U.S., Chinese diplomats hold lengthy talks, but find no apparent agreement
In candid, face-to-face talks, U.S. Vice-President Joe Biden and Chinese President Xi Jinping traded arguments Wednesday over China’s contentious new air defence zone, with no consensus about how to defuse an issue that’s raising anxieties across Asia and beyond.
U.S. Vice-President Joe Biden (left) stands with Chinese Vice-President Li Yuanchao as they listen to their national anthems during a welcome ceremony inside the Great Hall of the People Wednesday. — Photo by The Associated Press
The U.S. will now wait to see whether China, despite international pressure, will enforce the zone — a strip of airspace more than 600 miles long above disputed islands in the East China Sea.
In Washington, Defence Secretary Chuck Hagel called China’s announcement of the zone “destabilizing” and complained that it had come “so unilaterally and so immediately without any consultation.”
“That’s not a wise course of action to take for any country,” Hagel said at a Pentagon news conference.
In Beijing, Wednesday’s outcome was not what Biden may have hoped for.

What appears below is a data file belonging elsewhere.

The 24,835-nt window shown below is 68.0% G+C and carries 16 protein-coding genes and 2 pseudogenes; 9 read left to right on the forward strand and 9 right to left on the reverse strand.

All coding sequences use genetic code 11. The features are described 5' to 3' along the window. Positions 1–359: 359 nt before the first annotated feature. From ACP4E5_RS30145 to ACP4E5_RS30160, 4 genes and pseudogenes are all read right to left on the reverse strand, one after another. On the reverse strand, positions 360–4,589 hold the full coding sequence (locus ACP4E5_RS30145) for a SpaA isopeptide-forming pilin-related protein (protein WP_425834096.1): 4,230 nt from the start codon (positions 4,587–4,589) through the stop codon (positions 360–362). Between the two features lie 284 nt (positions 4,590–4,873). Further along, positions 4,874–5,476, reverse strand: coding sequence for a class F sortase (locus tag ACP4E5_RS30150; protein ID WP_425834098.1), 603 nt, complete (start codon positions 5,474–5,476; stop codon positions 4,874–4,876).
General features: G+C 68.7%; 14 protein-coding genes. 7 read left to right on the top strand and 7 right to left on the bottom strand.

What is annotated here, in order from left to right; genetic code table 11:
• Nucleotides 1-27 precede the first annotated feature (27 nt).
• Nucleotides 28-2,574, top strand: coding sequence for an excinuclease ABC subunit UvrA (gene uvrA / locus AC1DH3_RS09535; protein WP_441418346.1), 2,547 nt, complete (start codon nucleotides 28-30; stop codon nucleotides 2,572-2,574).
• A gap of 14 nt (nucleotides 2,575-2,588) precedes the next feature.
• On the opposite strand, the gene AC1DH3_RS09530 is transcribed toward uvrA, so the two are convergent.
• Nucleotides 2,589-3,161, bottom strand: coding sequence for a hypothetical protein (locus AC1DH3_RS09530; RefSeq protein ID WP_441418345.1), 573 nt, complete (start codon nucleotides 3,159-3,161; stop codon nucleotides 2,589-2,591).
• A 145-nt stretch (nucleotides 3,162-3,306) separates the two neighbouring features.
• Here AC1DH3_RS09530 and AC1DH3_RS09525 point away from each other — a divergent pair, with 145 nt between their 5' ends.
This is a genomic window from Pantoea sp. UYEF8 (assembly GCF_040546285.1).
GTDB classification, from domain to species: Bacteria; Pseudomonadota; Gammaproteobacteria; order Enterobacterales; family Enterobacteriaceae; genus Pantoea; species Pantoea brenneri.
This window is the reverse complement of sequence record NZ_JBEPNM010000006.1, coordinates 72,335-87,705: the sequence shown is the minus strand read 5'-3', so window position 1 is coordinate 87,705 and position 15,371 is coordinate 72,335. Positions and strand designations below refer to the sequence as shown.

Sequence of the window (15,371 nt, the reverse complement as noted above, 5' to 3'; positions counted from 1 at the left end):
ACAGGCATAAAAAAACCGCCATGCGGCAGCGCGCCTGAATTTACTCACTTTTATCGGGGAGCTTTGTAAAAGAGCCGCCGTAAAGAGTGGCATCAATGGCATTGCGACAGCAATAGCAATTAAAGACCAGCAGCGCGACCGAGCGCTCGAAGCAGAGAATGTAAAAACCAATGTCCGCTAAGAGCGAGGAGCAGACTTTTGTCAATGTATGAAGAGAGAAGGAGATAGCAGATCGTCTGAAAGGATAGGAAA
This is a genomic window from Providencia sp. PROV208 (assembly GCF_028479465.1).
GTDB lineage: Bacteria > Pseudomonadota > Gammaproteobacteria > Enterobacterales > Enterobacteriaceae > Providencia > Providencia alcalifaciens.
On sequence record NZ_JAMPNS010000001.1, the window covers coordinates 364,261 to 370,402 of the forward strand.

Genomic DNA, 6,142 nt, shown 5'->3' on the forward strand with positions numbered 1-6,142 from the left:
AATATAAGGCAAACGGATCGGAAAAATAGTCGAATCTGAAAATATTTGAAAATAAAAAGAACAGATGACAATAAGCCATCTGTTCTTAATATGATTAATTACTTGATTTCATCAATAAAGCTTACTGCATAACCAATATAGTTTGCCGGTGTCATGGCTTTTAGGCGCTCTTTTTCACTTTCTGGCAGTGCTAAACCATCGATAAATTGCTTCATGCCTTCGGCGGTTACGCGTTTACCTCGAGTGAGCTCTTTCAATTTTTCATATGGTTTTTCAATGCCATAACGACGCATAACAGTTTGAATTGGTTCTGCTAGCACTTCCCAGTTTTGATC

A day earlier, he had stood shoulder to shoulder in Tokyo with the leader of China’s rival, Japan, pledging to raise Washington’s deep concerns with Xi directly in hopes of tamping down tensions in a strategically critical region.
U.S. officials worry that China’s demand that pilots entering the airspace file flight plans with Beijing could lead to an accident or a confrontation spiralling dangerously out of control.
Neither Biden nor Xi mentioned the dispute as they appeared briefly before reporters at the end of their first round of talks. But in private, the issue came up at length at the beginning and again near the end of the long-planned meeting, senior Obama administrtion officials said. In all, Biden and Xi met for more than five hours.
The typically upbeat Biden appeared subdued as he reflected on the complexity of the relationship between China and the U.S., two world powers seeking closer ties despite wide ideological gulfs they have been unable to bridge.
“This new model of major-country co-operation ultimately has to be based on trust, and a positive notion about the motive of one another,” Biden said, flanked by top advisers in a resplendent meeting room steps away from Tiananmen Square.